top of page
  • Writer's picturePaul Monaro

Acute Low Back Pain - It won't last long. Evidence from a recent study

An episode of acute low back pain (ALBP) can have significant psychosocial implications for the sufferer. It can engender a strong sense of fear, particularly in those for whom it is their first episode.

The belief that LBP is associated with long-term disability is common in first-time patients, and even in many who have recovered. Luckily, anecdotal and research evidence paints a different picture. The prognosis is good for all but a small percentage of people. Full recovery in a relatively short period of time is not only possible but should be expected in patients with uncomplicated LBP.

A recent study examined the physical and functional impact of ALBP on patients. This included those who suffered one or more recurrences over the course of a year. It was conducted through a questionnaire that measured scores of pain intensity, pain interference with normal activities, and overall functional status. Scores ranged from 8 (least impact) to 50 (greatest impact). The questionnaire was completed at 3, 6, 9, and 12 months.

250 participants who were recovering from ALBP were recruited and followed up over one year. The mean age was just under 50 years, with equal numbers of male and female participants. 68% suffered a recurrence of ALBP during the study period.

It was found that the median impact for patients over 1 year was very low – 11.5 points for those who had not, and 15.6 points for those who had, suffered one or more recurrences over the study period. As the minimum possible score was 8 out of 50, these excellent results supported previous prognostic data. The impact score was relatively low even at the early (3 months) follow-up – median 19/50.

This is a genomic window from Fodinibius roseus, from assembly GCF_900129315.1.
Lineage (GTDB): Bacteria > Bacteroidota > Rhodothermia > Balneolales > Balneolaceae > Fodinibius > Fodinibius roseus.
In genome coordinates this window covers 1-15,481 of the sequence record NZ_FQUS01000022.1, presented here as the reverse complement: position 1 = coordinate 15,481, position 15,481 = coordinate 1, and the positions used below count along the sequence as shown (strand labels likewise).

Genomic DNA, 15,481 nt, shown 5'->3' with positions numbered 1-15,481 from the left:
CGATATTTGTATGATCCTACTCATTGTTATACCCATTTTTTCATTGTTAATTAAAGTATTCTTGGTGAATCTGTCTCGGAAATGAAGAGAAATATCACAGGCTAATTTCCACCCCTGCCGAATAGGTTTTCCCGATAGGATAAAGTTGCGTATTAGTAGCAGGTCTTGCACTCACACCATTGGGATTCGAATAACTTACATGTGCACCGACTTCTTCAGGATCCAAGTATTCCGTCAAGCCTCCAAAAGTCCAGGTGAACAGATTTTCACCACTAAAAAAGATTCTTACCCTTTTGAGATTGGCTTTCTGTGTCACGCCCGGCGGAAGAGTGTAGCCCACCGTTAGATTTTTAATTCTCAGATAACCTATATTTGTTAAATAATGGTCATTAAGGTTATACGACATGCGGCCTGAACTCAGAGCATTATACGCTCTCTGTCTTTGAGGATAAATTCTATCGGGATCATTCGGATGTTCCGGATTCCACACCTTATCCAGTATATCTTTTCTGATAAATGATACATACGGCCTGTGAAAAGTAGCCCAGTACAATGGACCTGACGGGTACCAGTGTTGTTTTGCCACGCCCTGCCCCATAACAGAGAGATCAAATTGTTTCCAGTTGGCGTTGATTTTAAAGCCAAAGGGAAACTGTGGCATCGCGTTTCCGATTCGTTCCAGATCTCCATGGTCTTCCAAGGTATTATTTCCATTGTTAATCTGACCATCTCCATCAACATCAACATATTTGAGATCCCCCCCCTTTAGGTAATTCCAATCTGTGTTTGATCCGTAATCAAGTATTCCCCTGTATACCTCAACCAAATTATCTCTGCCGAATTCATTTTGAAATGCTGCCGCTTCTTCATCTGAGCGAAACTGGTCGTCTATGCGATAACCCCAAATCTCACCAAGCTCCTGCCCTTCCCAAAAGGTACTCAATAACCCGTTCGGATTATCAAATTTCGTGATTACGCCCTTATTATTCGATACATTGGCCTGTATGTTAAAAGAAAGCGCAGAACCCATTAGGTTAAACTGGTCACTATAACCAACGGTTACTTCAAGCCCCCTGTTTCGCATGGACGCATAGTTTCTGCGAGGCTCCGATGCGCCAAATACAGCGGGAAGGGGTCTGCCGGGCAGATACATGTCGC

This is useful information for those who are worried about the long-term implications of an episode of low back pain. While the likelihood of a recurrence is high (around 70% in this study, and 80-90% in previous studies), these recurrences are generally associated with minimal functional impact, and each episode is likely to settle quickly. In the current study, symptoms resolved over an average of 14 days.

Part of my ALBP management is to provide reassurance and advice to remain active. And I confidently educate my patients that their medium to long-term prognosis is excellent.


Da Silva, T. et al (2020). What is the personal impact of recurrences of low back pain? Sub-analysis of an inception cohort study. JOSPT. Ahead of print:

14 views0 comments

Recent Posts

See All

Aches & pains during lockdown

Lockdown has meant working from home has become the norm rather than the exception. It has curbed sport and physical activity, with gyms closed and group exercise outlawed. Only the highly motivated a


Concord Sport & Spine Physiotherapy
bottom of page